World COPD Day – self-management

It’s World COPD Day so it’s quiet here at head office, as many of our staff are attending awareness raising events around the country.

They’ll be talking to members of the public about recognising symptoms (that could be caused by a host of different lung conditions) and the importance of getting them checked by a doctor. They’ll also be raising awareness of the fact that it is possible to live well in spite of a diagnosis of COPD, and that there are things you can do to manage the condition.

So, what are your top tips for managing your lung condition? What are the most important and helpful things you do to stay healthy and active?

I’d love to hear what you think.



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29 Replies

  • Not getting stressed a think is number (1) as I think THINGs can spiral out of control if you don't get a grip AN or let things get to you.

    Nummber (2) would be exersice no mater how little BUT is hard staying motavated when infections keep nocking you for six and flat on ya A##

  • do agree with you

  • Wouldn't it be great if just half of the members (who could afford it) gave £5 to your charity today.

    It's very easy to do using a mobile phone text.

    Thank you for all you do. Peege

  • Thank you Peege. I love my job, as I think everyone does here. It's great to know we're making a difference.

  • We met at the RSM, London summer before last. Along with O2Trees, Parvati & Sohara 😃

  • Oh fantastic! I didn't realise we'd met. :-)

  • Free of stress - ha ha ha!! :) Try to be mobile as much as possible even with all the coughing. Follow the Pulmonary Clinic's advice......good luck everyone :)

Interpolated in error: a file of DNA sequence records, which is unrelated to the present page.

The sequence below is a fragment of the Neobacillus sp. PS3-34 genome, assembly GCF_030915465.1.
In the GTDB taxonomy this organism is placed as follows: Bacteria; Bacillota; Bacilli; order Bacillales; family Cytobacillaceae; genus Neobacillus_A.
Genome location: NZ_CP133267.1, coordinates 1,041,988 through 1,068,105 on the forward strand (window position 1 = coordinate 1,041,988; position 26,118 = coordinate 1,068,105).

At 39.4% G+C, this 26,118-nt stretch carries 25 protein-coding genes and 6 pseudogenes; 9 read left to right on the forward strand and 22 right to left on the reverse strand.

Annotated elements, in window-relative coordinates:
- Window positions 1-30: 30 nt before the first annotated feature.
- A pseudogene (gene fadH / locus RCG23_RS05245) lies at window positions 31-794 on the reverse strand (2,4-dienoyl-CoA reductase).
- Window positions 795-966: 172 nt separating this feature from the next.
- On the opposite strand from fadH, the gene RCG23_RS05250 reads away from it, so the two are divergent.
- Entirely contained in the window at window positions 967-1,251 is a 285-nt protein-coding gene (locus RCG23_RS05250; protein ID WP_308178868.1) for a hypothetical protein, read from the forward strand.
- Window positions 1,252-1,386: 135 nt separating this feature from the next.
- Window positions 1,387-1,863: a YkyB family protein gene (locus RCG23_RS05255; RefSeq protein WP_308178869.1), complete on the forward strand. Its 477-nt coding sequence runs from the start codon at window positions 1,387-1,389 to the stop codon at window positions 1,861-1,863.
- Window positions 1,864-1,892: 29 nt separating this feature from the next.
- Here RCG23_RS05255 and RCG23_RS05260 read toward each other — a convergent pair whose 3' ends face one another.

• 1. I am still me, not some product of a disease.

    2. I am not to blame for what I have.

    3. Exercise and a positive attitude are the key to a continuing life.

    4. Do your research and understand your condition.

    5. The BLF website is a lifeline.

  • Hi Toci

    How true

    Velvet xx

  • I try and keep Pete well by ensuring he has a good balanced diet, drinks lots of fluids, uses a scarf when out and about, takes all his meds, inhalers and nebs and just generally try and keep him away from people who are ill and that includes family.

    I have recently donated to BLF too as you do a marvelous job. Thank you. xx

  • Forgot to mention that I also make sure I take good care of myself too as not much good to Pete if I am ill. Take care all. xxx

  • I'm glad to here it Sassy. Too many family members forget that their health and wellbeing is just as important!

  • Hi Bethany, I have COPD & there's a few steps to take to help you live with the condition.

    Exercise & attend PR if it's offered or available in your area.

    Eat healthy foods, small meals are better more often than eating one huge meal.

    Sleep is a healer so get as much as you can.

    Taking meds as prescribed by your GP or consultant.

    Attend respiratory reviews & get help with any problems that arise.

    Have your annual flu jab & pneumococcal jab every few years.

    Keep active to the best of your ability. That is your mind as well as your body.

    Have a positive outlook on life & don't stress about unimportant things.

    We are in charge of our lung conditions & will manage them, not the other way round.

    Take care & keep well everyone 💐

  • "We are in charge of our lung conditions & will manage them, not the other way round."

    What a fantastic sentiment. And great advice too!

  • 1. Try not to let your illness define you.

    2. Be as active as you can exercise as much as possible.

    3. Take medication as prescribed and at the correct times and dosage. It won't work if you keep forgetting to take it.